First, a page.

Following mounting expectation of a further cash rate cut after June’s reduction of 25 basis points, the Reserve Bank of Australia (RBA) has just announced its July decision.
The RBA has again reduced the official cash rate by 25bps, resulting in a new record low of 1%.
According to Canstar group executive of financial services, Steve Mickenbecker, “It would not be surprising to see banks only partially pass on the next cut to borrowers.”
“But, I wouldn't expect any lenders to make an announcement like this inside the ten-minute mark, as we saw after the June cash rate cut was announced,” he added.
Canstar data shows that only three-quarters of lenders reduced their variable rates following last month’s RBA cut, with the average reduction in variable rate home loans being 22bps.
“It's getting tough for the banks. Many, including the majors, have savings account base rates of only 0.30%. Fully passing on a 0.25% cash rate will see further pressure on these savings rates and the zero mark is not so far off,” explained Mickenbecker.
However, when asked about future cash rate cuts just yesterday, Treasurer Josh Frydenberg reiterated, “We do expect the banks to pass on in full to the Australian people the benefits of sustained reduction in their funding costs.”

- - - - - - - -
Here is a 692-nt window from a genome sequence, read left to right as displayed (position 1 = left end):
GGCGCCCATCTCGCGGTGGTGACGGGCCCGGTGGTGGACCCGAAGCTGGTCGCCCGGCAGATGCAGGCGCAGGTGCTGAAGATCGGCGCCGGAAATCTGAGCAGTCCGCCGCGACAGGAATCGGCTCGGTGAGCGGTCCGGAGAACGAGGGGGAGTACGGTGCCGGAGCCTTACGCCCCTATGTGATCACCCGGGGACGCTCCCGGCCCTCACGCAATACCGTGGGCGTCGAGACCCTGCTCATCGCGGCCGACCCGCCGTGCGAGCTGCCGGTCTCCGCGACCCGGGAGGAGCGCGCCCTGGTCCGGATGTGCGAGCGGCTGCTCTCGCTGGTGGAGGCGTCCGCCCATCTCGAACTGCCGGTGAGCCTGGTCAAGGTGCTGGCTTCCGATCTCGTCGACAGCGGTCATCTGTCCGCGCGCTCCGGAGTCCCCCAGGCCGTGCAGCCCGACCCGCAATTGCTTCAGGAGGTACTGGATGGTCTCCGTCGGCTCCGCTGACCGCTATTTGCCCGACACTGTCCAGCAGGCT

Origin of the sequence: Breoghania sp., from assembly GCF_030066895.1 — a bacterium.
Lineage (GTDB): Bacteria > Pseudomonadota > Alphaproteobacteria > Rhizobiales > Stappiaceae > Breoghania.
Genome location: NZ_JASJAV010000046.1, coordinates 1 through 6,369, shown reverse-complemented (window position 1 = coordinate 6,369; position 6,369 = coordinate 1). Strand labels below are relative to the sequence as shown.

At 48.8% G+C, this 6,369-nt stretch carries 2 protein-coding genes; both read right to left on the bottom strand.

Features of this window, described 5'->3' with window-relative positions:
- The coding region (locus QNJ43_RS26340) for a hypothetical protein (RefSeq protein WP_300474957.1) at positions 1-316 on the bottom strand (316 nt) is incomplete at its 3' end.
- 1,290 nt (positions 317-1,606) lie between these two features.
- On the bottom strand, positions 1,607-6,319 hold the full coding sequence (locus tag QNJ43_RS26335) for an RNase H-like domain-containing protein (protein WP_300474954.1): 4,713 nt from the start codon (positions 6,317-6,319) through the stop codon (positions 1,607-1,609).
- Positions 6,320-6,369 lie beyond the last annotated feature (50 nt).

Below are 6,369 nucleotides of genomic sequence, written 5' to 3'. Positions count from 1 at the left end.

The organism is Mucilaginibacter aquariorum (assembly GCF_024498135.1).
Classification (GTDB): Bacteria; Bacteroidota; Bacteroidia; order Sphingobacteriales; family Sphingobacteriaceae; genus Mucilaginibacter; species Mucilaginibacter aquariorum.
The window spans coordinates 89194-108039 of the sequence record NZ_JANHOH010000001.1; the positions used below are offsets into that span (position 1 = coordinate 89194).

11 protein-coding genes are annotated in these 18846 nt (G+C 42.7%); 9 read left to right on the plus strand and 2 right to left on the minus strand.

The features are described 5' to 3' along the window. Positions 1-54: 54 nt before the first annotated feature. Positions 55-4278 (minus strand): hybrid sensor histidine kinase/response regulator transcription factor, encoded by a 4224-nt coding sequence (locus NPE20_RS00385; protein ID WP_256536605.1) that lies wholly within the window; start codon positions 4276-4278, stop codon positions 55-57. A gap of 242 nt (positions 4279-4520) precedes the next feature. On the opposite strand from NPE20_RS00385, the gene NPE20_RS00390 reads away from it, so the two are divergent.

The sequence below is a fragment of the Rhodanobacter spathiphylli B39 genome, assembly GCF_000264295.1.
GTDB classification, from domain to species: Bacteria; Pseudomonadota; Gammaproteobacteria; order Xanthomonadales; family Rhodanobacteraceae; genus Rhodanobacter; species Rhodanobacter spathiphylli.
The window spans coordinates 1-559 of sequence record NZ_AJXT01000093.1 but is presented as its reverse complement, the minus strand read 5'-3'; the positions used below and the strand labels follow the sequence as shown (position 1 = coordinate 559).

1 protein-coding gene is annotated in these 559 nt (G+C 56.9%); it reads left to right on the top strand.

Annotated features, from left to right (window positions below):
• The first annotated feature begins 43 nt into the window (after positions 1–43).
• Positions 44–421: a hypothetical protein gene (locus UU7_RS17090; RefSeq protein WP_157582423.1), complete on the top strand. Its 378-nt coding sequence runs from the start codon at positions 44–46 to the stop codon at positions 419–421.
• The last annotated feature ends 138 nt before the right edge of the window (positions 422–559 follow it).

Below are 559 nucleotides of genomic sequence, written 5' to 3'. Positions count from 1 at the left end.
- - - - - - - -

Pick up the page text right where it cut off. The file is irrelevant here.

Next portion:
According to CoreLogic research analyst, Cameron Kusher, today’s decision was likely an effort to stimulate the economy and had “very little” to do with the housing market.
“In fact, the ongoing slowing of the rate of decline in dwelling values throughout 2019 and the recent uptick in Sydney and Melbourne dwelling values, would likely have reduced concerns of further wealth erosion from housing,” he said.
Released yesterday, the CoreLogic home value index charted the first increase in housing values in Sydney and Melbourne since 2017, albeit by just 0.1% and 0.2% respectively.
However, Kusher highlighted that values are still trending lower on a national basis and cautioned against expecting a rapid rebound in the market, even with the further lowered interest rates.
“Despite these positives, the introduction of the banking code of conduct and the expansion of Comprehensive Credit Reporting (CCR) from the beginning of July will ensure that, although taking out a mortgage may become a little easier, the scrutiny on loan applications will remain significantly greater than it has been in the past.
“Given this, the expectation is that a recovery in housing market conditions is likely to be slow and gradual.”